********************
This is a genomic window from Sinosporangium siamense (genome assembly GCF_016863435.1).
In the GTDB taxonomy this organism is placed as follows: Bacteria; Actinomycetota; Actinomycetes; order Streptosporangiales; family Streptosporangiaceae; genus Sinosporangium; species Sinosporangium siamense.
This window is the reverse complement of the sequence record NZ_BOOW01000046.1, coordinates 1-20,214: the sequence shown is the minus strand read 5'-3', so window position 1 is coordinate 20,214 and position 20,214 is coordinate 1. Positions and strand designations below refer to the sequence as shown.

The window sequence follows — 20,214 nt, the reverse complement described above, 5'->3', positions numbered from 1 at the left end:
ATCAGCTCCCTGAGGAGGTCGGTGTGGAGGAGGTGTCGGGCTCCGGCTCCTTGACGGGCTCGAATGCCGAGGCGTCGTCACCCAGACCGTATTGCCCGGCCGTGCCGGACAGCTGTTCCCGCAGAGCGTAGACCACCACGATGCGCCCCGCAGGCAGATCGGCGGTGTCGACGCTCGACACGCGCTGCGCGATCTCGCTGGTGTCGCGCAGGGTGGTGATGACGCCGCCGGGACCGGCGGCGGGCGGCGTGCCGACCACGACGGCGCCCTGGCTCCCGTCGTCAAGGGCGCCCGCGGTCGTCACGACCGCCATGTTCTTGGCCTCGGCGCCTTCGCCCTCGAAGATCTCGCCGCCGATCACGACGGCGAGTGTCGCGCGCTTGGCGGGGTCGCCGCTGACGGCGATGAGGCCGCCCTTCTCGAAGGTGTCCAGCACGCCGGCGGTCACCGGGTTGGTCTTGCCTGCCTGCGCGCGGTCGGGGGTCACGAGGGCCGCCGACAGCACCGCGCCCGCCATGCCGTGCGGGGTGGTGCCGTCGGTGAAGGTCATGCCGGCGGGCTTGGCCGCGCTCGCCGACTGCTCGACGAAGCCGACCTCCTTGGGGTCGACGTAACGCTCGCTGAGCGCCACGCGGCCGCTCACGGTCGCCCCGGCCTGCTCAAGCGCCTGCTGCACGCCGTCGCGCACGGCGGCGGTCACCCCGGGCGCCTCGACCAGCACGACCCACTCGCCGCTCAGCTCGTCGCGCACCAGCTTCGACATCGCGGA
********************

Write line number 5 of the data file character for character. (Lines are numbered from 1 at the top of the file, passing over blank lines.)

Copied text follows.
ATCAGCTCCCTGAGGAGGTCGGTGTGGAGGAGGTGTCGGGCTCCGGCTCCTTGACGGGCTCGAATGCCGAGGCGTCGTCACCCAGACCGTATTGCCCGGCCGTGCCGGACAGCTGTTCCCGCAGAGCGTAGACCACCACGATGCGCCCCGCAGGCAGATCGGCGGTGTCGACGCTCGACACGCGCTGCGCGATCTCGCTGGTGTCGCGCAGGGTGGTGATGACGCCGCCGGGACCGGCGGCGGGCGGCGTGCCGACCACGACGGCGCCCTGGCTCCCGTCGTCAAGGGCGCCCGCGGTCGTCACGACCGCCATGTTCTTGGCCTCGGCGCCTTCGCCCTCGAAGATCTCGCCGCCGATCACGACGGCGAGTGTCGCGCGCTTGGCGGGGTCGCCGCTGACGGCGATGAGGCCGCCCTTCTCGAAGGTGTCCAGCACGCCGGCGGTCACCGGGTTGGTCTTGCCTGCCTGCGCGCGGTCGGGGGTCACGAGGGCCGCCGACAGCACCGCGCCCGCCATGCCGTGCGGGGTGGTGCCGTCGGTGAAGGTCATGCCGGCGGGCTTGGCCGCGCTCGCCGACTGCTCGACGAAGCCGACCTCCTTGGGGTCGACGTAACGCTCGCTGAGCGCCACGCGGCCGCTCACGGTCGCCCCGGCCTGCTCAAGCGCCTGCTGCACGCCGTCGCGCACGGCGGCGGTCACCCCGGGCGCCTCGACCAGCACGACCCACTCGCCGCTCAGCTCGTCGCGCACCAGCTTCGACATCGCGGA